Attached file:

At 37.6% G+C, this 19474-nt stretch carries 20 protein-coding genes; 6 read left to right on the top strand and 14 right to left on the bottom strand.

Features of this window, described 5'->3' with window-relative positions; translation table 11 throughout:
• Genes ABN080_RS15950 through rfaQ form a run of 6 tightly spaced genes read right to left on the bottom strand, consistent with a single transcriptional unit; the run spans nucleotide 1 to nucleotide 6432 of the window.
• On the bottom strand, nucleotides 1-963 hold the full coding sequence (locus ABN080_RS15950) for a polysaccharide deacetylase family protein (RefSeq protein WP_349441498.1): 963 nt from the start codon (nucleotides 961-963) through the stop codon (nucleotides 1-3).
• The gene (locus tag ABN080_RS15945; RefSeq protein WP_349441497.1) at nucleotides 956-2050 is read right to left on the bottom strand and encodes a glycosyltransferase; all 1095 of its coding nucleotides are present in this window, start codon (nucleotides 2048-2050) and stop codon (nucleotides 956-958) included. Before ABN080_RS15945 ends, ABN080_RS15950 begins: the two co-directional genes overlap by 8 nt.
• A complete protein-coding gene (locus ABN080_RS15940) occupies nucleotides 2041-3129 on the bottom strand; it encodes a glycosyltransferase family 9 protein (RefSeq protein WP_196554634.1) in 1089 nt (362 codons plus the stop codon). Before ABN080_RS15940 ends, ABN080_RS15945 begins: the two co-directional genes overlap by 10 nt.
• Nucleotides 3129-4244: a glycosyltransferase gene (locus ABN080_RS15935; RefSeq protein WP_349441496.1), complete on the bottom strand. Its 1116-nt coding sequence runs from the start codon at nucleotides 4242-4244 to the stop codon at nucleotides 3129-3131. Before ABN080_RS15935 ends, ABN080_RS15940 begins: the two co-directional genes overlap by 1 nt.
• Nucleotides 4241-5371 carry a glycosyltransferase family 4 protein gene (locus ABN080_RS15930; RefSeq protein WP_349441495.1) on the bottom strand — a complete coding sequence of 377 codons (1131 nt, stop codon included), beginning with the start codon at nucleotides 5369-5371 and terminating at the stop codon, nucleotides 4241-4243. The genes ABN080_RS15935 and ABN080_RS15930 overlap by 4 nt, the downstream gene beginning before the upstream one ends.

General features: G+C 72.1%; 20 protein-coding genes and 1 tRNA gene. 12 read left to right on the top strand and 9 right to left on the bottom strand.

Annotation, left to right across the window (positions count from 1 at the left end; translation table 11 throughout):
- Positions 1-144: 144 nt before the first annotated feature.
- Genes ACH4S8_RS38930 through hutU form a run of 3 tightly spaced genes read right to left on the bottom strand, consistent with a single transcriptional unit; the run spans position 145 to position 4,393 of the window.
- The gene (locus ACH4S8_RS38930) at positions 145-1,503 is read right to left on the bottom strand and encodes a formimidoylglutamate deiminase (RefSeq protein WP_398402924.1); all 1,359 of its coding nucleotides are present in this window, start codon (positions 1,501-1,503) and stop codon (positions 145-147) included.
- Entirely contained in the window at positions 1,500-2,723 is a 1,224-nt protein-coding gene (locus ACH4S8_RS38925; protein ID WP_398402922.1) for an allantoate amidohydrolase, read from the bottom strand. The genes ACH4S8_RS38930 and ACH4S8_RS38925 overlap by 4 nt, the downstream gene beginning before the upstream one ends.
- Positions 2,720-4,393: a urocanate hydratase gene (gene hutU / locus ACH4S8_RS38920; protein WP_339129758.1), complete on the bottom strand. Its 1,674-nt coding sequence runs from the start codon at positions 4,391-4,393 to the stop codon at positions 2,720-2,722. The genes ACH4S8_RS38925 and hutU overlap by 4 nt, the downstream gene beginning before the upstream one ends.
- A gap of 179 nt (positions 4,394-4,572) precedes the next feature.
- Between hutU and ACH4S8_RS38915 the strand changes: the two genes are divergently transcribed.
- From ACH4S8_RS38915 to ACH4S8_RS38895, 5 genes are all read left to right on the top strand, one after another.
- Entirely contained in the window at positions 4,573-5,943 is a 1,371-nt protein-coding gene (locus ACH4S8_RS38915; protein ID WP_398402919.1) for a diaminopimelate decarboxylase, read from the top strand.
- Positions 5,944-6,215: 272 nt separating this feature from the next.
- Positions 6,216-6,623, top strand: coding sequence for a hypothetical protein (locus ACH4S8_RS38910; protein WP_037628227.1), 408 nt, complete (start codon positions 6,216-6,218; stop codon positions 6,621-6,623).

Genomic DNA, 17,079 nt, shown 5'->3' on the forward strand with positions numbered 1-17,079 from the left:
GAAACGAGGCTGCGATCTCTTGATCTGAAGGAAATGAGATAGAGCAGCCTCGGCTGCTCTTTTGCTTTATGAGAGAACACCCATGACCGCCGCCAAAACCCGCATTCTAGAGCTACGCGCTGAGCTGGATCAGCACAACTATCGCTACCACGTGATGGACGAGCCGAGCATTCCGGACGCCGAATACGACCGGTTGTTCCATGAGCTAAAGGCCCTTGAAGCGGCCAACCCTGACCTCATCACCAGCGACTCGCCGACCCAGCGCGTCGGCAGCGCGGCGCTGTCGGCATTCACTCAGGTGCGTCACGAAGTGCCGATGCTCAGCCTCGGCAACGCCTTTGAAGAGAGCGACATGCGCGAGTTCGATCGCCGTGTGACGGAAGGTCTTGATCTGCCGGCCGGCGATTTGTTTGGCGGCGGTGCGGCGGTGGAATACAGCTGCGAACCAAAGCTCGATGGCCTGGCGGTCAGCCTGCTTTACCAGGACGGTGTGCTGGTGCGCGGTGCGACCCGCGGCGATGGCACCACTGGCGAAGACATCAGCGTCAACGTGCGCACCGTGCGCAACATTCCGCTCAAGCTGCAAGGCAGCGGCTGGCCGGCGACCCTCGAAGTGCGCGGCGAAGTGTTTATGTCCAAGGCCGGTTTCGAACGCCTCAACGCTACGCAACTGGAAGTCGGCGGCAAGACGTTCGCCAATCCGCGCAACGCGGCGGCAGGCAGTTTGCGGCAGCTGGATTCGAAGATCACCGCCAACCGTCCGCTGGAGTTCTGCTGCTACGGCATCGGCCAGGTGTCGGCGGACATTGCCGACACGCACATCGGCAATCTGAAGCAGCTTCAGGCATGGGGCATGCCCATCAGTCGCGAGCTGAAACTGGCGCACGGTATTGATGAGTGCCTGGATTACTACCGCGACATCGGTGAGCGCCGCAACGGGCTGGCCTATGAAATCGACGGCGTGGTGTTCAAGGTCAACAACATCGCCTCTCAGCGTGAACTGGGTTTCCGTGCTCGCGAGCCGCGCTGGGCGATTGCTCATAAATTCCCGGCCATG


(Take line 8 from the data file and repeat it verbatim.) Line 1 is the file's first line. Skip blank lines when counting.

• Nucleotides 4241-5371 carry a glycosyltransferase family 4 protein gene (locus ABN080_RS15930; RefSeq protein WP_349441495.1) on the bottom strand — a complete coding sequence of 377 codons (1131 nt, stop codon included), beginning with the start codon at nucleotides 5369-5371 and terminating at the stop codon, nucleotides 4241-4243. The genes ABN080_RS15935 and ABN080_RS15930 overlap by 4 nt, the downstream gene beginning before the upstream one ends.